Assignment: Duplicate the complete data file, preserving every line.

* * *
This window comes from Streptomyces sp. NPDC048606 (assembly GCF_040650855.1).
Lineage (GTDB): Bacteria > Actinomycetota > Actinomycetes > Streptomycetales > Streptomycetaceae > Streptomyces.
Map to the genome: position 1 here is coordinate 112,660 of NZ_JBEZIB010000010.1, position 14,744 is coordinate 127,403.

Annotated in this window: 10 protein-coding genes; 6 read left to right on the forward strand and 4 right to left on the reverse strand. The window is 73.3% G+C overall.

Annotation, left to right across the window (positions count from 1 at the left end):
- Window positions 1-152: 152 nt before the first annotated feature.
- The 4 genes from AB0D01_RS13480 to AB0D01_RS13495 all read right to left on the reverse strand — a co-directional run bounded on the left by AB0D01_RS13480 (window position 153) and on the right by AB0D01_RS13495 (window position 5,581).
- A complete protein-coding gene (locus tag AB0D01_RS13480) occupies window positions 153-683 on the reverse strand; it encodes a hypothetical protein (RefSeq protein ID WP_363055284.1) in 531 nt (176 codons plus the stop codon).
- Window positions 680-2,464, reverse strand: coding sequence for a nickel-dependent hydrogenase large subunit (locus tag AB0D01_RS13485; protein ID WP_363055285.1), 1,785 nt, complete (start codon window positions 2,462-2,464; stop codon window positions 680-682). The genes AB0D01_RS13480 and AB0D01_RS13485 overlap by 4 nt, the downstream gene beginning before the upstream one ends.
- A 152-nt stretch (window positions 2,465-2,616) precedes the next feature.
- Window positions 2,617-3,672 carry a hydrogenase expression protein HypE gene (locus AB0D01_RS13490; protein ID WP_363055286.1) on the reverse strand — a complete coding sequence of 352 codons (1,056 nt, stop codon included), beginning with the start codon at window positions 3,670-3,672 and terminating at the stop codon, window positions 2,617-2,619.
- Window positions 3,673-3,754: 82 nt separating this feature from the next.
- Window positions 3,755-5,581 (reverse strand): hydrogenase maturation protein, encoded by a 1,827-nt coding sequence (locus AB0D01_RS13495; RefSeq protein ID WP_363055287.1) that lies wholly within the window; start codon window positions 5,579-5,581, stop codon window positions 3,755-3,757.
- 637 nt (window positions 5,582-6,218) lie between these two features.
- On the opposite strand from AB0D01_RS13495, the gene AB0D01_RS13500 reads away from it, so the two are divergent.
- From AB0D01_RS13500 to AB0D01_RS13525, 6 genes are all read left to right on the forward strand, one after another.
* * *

This window comes from Streptomyces sp. NPDC048606 (assembly GCF_040650855.1).
Lineage (GTDB): Bacteria > Actinomycetota > Actinomycetes > Streptomycetales > Streptomycetaceae > Streptomyces.
Map to the genome: position 1 here is coordinate 112,660 of NZ_JBEZIB010000010.1, position 14,744 is coordinate 127,403.

Annotated in this window: 10 protein-coding genes; 6 read left to right on the forward strand and 4 right to left on the reverse strand. The window is 73.3% G+C overall.

Annotation, left to right across the window (positions count from 1 at the left end):
- Window positions 1-152: 152 nt before the first annotated feature.
- The 4 genes from AB0D01_RS13480 to AB0D01_RS13495 all read right to left on the reverse strand — a co-directional run bounded on the left by AB0D01_RS13480 (window position 153) and on the right by AB0D01_RS13495 (window position 5,581).
- A complete protein-coding gene (locus tag AB0D01_RS13480) occupies window positions 153-683 on the reverse strand; it encodes a hypothetical protein (RefSeq protein ID WP_363055284.1) in 531 nt (176 codons plus the stop codon).
- Window positions 680-2,464, reverse strand: coding sequence for a nickel-dependent hydrogenase large subunit (locus tag AB0D01_RS13485; protein ID WP_363055285.1), 1,785 nt, complete (start codon window positions 2,462-2,464; stop codon window positions 680-682). The genes AB0D01_RS13480 and AB0D01_RS13485 overlap by 4 nt, the downstream gene beginning before the upstream one ends.
- A 152-nt stretch (window positions 2,465-2,616) precedes the next feature.
- Window positions 2,617-3,672 carry a hydrogenase expression protein HypE gene (locus AB0D01_RS13490; protein ID WP_363055286.1) on the reverse strand — a complete coding sequence of 352 codons (1,056 nt, stop codon included), beginning with the start codon at window positions 3,670-3,672 and terminating at the stop codon, window positions 2,617-2,619.
- Window positions 3,673-3,754: 82 nt separating this feature from the next.
- Window positions 3,755-5,581 (reverse strand): hydrogenase maturation protein, encoded by a 1,827-nt coding sequence (locus AB0D01_RS13495; RefSeq protein ID WP_363055287.1) that lies wholly within the window; start codon window positions 5,579-5,581, stop codon window positions 3,755-3,757.
- 637 nt (window positions 5,582-6,218) lie between these two features.
- On the opposite strand from AB0D01_RS13495, the gene AB0D01_RS13500 reads away from it, so the two are divergent.
- From AB0D01_RS13500 to AB0D01_RS13525, 6 genes are all read left to right on the forward strand, one after another.